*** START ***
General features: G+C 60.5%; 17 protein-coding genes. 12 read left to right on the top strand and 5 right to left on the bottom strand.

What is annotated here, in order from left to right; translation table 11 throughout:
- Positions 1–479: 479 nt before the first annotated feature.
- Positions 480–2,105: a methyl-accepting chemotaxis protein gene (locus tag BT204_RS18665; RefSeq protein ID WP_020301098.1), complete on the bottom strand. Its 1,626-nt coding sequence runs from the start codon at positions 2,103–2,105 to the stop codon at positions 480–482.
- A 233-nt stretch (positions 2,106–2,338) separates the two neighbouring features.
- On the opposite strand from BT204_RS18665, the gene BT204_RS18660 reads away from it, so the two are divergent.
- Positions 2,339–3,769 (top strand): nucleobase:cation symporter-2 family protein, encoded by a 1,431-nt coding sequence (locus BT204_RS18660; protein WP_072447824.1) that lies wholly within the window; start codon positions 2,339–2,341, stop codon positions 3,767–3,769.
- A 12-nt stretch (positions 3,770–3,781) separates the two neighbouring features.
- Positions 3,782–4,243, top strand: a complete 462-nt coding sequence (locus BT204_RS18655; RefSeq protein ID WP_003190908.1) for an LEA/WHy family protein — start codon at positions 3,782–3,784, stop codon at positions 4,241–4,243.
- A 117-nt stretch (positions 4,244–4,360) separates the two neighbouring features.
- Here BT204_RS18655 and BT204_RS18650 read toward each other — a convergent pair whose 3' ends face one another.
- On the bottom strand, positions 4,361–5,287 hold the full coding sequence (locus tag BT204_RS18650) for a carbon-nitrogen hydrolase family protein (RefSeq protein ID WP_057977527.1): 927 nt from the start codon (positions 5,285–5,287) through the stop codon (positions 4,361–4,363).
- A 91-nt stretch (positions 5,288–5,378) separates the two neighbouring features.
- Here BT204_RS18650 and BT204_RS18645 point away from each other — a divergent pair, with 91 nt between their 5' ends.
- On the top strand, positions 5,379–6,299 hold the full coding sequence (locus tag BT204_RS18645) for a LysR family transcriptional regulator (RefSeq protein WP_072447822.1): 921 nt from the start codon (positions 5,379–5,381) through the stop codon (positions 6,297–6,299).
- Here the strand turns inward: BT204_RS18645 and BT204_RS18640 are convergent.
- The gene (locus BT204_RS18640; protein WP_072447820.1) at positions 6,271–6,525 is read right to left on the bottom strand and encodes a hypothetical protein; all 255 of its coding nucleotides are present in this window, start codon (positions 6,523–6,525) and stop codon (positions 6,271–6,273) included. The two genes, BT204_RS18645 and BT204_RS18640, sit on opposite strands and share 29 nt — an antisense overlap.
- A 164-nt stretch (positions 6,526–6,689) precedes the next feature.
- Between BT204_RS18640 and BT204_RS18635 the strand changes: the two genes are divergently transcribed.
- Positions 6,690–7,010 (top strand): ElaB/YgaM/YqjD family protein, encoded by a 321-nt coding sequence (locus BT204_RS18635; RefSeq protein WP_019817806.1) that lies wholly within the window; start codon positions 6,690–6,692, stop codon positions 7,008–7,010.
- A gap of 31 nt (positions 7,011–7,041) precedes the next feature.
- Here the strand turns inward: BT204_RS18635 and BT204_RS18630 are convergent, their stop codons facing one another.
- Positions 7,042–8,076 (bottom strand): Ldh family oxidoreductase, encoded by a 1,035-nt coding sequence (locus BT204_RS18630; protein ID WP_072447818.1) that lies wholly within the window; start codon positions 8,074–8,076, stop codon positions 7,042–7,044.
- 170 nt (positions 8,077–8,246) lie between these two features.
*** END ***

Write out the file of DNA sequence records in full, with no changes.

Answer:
General features: G+C 60.5%; 17 protein-coding genes. 12 read left to right on the top strand and 5 right to left on the bottom strand.

What is annotated here, in order from left to right; translation table 11 throughout:
- Positions 1–479: 479 nt before the first annotated feature.
- Positions 480–2,105: a methyl-accepting chemotaxis protein gene (locus tag BT204_RS18665; RefSeq protein ID WP_020301098.1), complete on the bottom strand. Its 1,626-nt coding sequence runs from the start codon at positions 2,103–2,105 to the stop codon at positions 480–482.
- A 233-nt stretch (positions 2,106–2,338) separates the two neighbouring features.
- On the opposite strand from BT204_RS18665, the gene BT204_RS18660 reads away from it, so the two are divergent.
- Positions 2,339–3,769 (top strand): nucleobase:cation symporter-2 family protein, encoded by a 1,431-nt coding sequence (locus BT204_RS18660; protein WP_072447824.1) that lies wholly within the window; start codon positions 2,339–2,341, stop codon positions 3,767–3,769.
- A 12-nt stretch (positions 3,770–3,781) separates the two neighbouring features.
- Positions 3,782–4,243, top strand: a complete 462-nt coding sequence (locus BT204_RS18655; RefSeq protein ID WP_003190908.1) for an LEA/WHy family protein — start codon at positions 3,782–3,784, stop codon at positions 4,241–4,243.
- A 117-nt stretch (positions 4,244–4,360) separates the two neighbouring features.
- Here BT204_RS18655 and BT204_RS18650 read toward each other — a convergent pair whose 3' ends face one another.
- On the bottom strand, positions 4,361–5,287 hold the full coding sequence (locus tag BT204_RS18650) for a carbon-nitrogen hydrolase family protein (RefSeq protein ID WP_057977527.1): 927 nt from the start codon (positions 5,285–5,287) through the stop codon (positions 4,361–4,363).
- A 91-nt stretch (positions 5,288–5,378) separates the two neighbouring features.
- Here BT204_RS18650 and BT204_RS18645 point away from each other — a divergent pair, with 91 nt between their 5' ends.
- On the top strand, positions 5,379–6,299 hold the full coding sequence (locus tag BT204_RS18645) for a LysR family transcriptional regulator (RefSeq protein WP_072447822.1): 921 nt from the start codon (positions 5,379–5,381) through the stop codon (positions 6,297–6,299).
- Here the strand turns inward: BT204_RS18645 and BT204_RS18640 are convergent.
- The gene (locus BT204_RS18640; protein WP_072447820.1) at positions 6,271–6,525 is read right to left on the bottom strand and encodes a hypothetical protein; all 255 of its coding nucleotides are present in this window, start codon (positions 6,523–6,525) and stop codon (positions 6,271–6,273) included. The two genes, BT204_RS18645 and BT204_RS18640, sit on opposite strands and share 29 nt — an antisense overlap.
- A 164-nt stretch (positions 6,526–6,689) precedes the next feature.
- Between BT204_RS18640 and BT204_RS18635 the strand changes: the two genes are divergently transcribed.
- Positions 6,690–7,010 (top strand): ElaB/YgaM/YqjD family protein, encoded by a 321-nt coding sequence (locus BT204_RS18635; RefSeq protein WP_019817806.1) that lies wholly within the window; start codon positions 6,690–6,692, stop codon positions 7,008–7,010.
- A gap of 31 nt (positions 7,011–7,041) precedes the next feature.
- Here the strand turns inward: BT204_RS18635 and BT204_RS18630 are convergent, their stop codons facing one another.
- Positions 7,042–8,076 (bottom strand): Ldh family oxidoreductase, encoded by a 1,035-nt coding sequence (locus BT204_RS18630; protein ID WP_072447818.1) that lies wholly within the window; start codon positions 8,074–8,076, stop codon positions 7,042–7,044.
- 170 nt (positions 8,077–8,246) lie between these two features.